“Although they are staffed by good people doing great work, they are unable to provide an adequate service due to shortages.

“It makes me angry that this is happening during a time when we should be protecting our older people. Instead we are neglecting their needs.”

Donegal representatives, Deputy Thomas Pringle and Councillor Micháel MacGiolla Easpuig criticised the HSE for the lack of assistance for the elderly.

Deputy Pringle said:  Not only are we shocked to discover that the HSE allowed this situation to develop in the first place but that it kept quiet about it for the last three months.

Deputy Thomas Pringle
Deputy Thomas Pringle

Councillor Easpuig said:  “Initially I thought this issue only affected the outreach clinics in Dungloe Community Hospital but on making further enquires we have now discovered that it is affecting the whole county.”

Donegal GPs were informed the services would be closed in September and the HSE has is advising any elderly to inform their local doctor if they are in need.

The HSE state that the closure of services is “temporary,” and that a recruitment drive will begin in 2016 to hire a consultant.

The closure was sparked by difficulties in filling in for a staff member on sick leave.

A HSE spokeswoman said:  The Donegal Mental Health Services for Older Persons are maintaining their current case loads and reviews of all clients are continuing.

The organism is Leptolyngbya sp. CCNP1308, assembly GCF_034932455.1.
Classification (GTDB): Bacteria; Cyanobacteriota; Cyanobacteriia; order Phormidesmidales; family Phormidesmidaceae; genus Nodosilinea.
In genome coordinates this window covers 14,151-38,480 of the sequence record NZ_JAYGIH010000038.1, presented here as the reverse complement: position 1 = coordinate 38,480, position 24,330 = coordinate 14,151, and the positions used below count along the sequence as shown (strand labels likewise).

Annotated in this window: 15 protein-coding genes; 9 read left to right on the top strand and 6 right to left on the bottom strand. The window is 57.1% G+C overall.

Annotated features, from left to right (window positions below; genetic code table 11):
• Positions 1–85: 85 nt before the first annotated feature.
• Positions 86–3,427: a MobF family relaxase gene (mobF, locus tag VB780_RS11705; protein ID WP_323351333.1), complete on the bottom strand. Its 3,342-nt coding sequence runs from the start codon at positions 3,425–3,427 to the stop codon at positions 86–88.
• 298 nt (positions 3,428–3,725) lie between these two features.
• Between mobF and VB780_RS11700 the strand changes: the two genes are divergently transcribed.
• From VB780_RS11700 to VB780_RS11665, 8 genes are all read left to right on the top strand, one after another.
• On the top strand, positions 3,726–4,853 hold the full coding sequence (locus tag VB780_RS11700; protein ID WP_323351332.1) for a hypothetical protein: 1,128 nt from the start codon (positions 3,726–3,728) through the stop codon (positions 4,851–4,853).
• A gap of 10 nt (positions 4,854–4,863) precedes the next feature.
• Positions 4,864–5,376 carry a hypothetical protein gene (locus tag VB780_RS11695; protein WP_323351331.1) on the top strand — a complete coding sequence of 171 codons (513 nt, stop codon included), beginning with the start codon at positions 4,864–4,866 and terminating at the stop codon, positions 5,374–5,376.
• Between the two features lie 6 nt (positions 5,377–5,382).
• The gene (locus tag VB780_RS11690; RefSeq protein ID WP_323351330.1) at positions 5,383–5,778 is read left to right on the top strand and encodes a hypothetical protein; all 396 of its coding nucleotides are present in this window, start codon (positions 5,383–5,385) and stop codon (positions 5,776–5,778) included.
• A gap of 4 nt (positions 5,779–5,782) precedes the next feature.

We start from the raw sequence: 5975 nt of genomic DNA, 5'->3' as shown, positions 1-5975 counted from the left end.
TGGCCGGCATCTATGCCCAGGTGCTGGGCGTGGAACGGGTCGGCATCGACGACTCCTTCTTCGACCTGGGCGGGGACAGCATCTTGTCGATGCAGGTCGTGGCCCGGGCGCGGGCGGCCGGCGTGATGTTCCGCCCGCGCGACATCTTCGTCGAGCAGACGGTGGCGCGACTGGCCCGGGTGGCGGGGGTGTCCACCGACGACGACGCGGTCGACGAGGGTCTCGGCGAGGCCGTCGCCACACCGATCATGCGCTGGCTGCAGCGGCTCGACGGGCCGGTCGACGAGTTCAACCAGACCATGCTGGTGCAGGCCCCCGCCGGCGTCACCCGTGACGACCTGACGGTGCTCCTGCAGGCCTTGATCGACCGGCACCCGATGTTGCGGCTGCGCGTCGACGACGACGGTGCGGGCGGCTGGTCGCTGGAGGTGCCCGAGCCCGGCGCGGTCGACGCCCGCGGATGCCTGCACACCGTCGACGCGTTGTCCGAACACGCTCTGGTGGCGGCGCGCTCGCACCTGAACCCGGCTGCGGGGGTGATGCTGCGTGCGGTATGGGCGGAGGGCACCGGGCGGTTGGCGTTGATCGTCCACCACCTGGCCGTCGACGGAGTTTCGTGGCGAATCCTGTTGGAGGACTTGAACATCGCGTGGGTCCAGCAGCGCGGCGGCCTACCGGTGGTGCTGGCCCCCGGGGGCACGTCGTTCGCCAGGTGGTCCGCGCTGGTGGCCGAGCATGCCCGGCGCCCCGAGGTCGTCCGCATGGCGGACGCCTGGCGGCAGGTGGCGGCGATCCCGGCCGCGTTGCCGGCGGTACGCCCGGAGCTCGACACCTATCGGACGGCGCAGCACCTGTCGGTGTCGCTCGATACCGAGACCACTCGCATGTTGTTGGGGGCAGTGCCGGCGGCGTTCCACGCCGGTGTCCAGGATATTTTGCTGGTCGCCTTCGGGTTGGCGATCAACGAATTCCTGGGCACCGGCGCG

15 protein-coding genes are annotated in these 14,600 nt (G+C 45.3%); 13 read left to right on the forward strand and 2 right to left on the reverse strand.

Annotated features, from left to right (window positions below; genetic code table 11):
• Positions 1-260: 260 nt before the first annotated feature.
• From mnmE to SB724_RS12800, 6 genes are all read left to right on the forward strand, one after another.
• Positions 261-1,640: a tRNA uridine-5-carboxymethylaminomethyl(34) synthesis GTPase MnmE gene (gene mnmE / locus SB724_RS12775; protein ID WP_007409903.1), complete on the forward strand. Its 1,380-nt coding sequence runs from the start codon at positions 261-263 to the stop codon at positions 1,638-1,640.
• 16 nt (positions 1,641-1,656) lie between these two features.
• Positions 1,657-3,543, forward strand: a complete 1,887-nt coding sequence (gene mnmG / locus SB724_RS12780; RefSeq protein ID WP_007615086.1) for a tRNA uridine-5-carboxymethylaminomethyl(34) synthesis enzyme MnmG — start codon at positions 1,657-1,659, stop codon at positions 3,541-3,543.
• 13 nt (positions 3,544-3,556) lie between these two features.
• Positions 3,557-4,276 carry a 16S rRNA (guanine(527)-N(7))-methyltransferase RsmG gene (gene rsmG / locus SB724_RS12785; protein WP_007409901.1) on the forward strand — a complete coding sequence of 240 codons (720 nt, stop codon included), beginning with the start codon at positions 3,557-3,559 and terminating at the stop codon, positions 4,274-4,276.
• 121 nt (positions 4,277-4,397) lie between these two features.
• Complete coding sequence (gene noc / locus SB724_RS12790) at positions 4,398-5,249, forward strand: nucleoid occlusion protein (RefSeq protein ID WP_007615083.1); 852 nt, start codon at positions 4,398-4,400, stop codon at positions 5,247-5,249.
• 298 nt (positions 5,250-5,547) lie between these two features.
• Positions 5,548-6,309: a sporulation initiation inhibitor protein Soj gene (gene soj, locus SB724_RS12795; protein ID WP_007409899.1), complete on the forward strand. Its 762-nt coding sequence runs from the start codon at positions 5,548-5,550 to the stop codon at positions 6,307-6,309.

There is a staffing issue of a temporary nature and in the interim new service users and their families are advised to contact their local GP in the first instance.

“Emergency referrals will be dealt with on a case by case basis by the Mental Health Services for Older Persons team with the support of their General Adult Psychiatry colleagues.
“Those currently on a waiting list for this service are being seen and all outstanding clients will be dealt with before Christmas.
 
“There are no plans to change the delivery of services for older persons in the Dungloe area or across Co Donegal.

“Donegal Mental Health Services wish to reassure the public that the current arrangement is of a temporary nature and every effort is being made to return to a full service as soon as possible.

“The 2016 Mental Health Service Plan includes the proposed appointment of a second full time Consultant with special interest in Older Persons.

“Approval has been received from the Consultants Appointment Unit for a second post and recruitment will commence early in 2016.”

Deputy Pringle said he was concerned for users affected for the past three months.

He said that, according to a letter from the clinical director sent to all HSE offices, ‘all referrals received by the Mental Health Service for Older People will be returned to sender.’

”I’m concerned for service users who have been affected by this for three months now,” Deputy Pringle said.

“Elderly people require that these services resume without further delay.”

“What will happen to families trying to deal with an elderly loved one suffering from dementia or mental health problems now that this service has been closed?”

If you have a family member who is affected by this story, get in touch and we will tell your story.  Tweet us @Irelandtoday_ or email us at:  info@irelandtodaynews.com

For anyone who is affected by issues raised in this article, call the Samaritans for help on:  116 123

Or call Senior Helpline on:  1850 440 444. This is a confidential listening service for older people run by older people.

Calls cost the price of a local call and the line is open from 10am until 10pm.